Saturday, February 6, 2010

RCMP complaints to be independently probed.

This is a step in the right direction. Provinces need to ensure that each has its own oversight group. I gather that not all have at this stage but I could be wrong. I wonder how many of these investigations have any public hearings so that the public can see what is going on?

RCMP complaints to get independent probes
CBC News
RCMP Commissioner William Elliott pledges independent investigation of the force's members whenever possible. (Pawel Dwulit/Canadian Press)
The RCMP will bring in independent agencies to investigate, whenever possible, if a member of its own force has been accused of serious offences, the RCMP commissioner said.

"I believe that the RCMP has in the past conducted impartial and thorough investigations of our members. This has been validated time and time again by the commission for public complaints against the RCMP, " William Elliott said on Thursday as he announced the new policy.

"However, I’m convinced that we collectively need to raise the bar in terms of how we respond to situations where life is lost, serious injuries sustained, or sensitive matters of public confidence and trust are raised."

Elliott acknowledged that the policy does not eliminate the possibility that the RCMP could investigate itself or address the broader subject of the police investigating the police.

"But it does incorporate in policy what we have been saying, what I have been saying is the RCMP is in favour of independent investigations," he said. "And wherever possible that is what we will look to."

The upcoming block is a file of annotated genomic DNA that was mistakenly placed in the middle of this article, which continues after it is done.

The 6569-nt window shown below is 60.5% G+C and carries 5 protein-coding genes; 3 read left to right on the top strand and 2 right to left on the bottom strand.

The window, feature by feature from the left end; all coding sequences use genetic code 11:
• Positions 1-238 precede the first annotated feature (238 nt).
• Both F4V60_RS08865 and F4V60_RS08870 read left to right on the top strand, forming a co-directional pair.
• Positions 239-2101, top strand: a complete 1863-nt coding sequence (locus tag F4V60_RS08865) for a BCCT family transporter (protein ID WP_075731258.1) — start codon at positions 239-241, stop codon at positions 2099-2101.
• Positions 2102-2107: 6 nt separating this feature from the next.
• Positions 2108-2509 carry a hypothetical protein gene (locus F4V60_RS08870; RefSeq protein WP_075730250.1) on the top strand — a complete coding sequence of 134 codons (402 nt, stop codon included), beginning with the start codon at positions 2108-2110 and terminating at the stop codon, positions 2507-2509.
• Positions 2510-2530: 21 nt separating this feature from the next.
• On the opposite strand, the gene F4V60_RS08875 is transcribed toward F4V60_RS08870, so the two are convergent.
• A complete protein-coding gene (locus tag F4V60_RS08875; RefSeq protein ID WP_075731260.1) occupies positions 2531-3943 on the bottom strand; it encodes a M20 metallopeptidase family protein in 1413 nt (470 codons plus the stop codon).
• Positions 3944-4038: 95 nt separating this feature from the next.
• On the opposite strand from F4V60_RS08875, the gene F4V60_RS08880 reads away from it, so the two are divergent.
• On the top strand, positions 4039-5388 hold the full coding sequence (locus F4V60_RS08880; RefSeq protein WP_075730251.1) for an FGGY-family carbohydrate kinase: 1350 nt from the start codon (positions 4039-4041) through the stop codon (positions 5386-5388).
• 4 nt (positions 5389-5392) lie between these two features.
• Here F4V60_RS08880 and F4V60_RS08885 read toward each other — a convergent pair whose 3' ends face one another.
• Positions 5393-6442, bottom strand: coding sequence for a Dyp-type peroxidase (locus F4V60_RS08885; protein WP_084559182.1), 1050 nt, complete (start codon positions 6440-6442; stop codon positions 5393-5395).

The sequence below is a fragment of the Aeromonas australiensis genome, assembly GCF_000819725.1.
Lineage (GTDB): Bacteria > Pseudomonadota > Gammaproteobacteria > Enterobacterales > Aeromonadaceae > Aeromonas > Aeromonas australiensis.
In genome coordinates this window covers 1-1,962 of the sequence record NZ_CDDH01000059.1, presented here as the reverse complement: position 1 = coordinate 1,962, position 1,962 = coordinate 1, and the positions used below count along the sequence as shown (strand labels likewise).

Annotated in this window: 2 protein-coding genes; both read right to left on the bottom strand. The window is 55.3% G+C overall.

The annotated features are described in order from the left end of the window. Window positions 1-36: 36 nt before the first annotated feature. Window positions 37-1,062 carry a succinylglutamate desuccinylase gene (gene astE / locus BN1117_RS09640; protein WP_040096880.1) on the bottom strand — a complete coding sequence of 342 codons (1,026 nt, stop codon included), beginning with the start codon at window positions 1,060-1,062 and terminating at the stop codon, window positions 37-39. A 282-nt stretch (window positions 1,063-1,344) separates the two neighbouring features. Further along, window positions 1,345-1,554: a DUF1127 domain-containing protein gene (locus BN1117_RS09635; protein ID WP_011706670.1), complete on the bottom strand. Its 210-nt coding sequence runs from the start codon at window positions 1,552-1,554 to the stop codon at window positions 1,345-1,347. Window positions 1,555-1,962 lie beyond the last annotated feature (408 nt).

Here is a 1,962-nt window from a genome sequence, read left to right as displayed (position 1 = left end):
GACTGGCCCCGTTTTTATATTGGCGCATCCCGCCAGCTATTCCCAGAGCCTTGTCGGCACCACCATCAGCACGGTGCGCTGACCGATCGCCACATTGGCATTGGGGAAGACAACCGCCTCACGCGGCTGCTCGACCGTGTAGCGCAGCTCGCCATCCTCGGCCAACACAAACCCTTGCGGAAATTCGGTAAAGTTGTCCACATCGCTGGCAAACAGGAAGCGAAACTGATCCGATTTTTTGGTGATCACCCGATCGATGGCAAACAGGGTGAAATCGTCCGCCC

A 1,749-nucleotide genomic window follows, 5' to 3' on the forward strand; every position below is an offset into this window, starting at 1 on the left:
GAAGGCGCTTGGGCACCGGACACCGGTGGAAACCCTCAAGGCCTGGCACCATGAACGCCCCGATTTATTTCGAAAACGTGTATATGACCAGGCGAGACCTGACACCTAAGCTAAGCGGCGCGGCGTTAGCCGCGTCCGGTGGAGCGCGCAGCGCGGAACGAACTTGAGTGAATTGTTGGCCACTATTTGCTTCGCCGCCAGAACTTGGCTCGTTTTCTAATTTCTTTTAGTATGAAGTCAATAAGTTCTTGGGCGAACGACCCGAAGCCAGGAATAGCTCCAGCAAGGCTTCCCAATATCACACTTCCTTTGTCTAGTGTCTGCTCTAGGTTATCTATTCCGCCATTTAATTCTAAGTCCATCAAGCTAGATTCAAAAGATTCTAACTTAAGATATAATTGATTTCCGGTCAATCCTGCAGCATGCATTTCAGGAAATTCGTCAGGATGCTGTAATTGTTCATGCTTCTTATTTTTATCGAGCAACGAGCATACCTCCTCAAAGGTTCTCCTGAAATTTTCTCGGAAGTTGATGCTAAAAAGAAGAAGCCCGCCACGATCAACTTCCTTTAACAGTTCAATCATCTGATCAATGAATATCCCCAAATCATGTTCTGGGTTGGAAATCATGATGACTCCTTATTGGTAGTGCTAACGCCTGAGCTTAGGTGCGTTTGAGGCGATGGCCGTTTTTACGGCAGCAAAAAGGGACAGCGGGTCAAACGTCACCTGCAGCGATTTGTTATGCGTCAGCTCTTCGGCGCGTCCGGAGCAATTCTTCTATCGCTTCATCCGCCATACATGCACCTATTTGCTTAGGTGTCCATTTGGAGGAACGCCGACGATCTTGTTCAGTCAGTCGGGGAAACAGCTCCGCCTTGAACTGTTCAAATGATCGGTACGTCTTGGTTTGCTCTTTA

In cases where the RCMP has been involved in the serious injury or death of an individual, or if an RCMP employee is suspected of contravening the criminal code, the investigation will be referred to a provincially or federally established independent agency, Elliott said.

If that type of agency isn't available, an external law enforcement agency will be requested. In other cases, the RCMP may bring in officers from a different province than the one in which the incident occurred.

In cases where there is no choice but for the RCMP to investigate itself, cases would be assigned to a two-member team who will be screened for any possible conflicts of interest, Elliott said.

The rank of the primary investigator, whenever possible, would be higher than the subject being investigated, he said.

Elliott said the new policy standardizes some practices that are fairly common by making them a mandatory requirement.

"The best solution is to take those investigations out of the hands of the police, as has been done in Ontario, but unless and until governments take the step to do that, we have to do the best we can with the tools available to us."

"We see this as an interim and partial solution. It is not a complete solution and we don't pretend that it is."

Paul Kennedy, former chair of the Commission for Public Complaints Against the RCMP, said the initiatives are a "significant good gesture" but that there's more to do.

"It still leaves a variety of responses across the country, some of which will fall short, I think, of what public expectations are."

Kennedy said that many of the provinces don't have a regime in place that the RCMP can look to, meaning they will be looking to another police force to take over the investigations or they will have to do it themselves


Read more: http://www.cbc.ca/canada/british-columbia/story/2010/02/04/william-elliott-rcmp.html#ixzz0efoncZMh

1 comment:

紅包 said...

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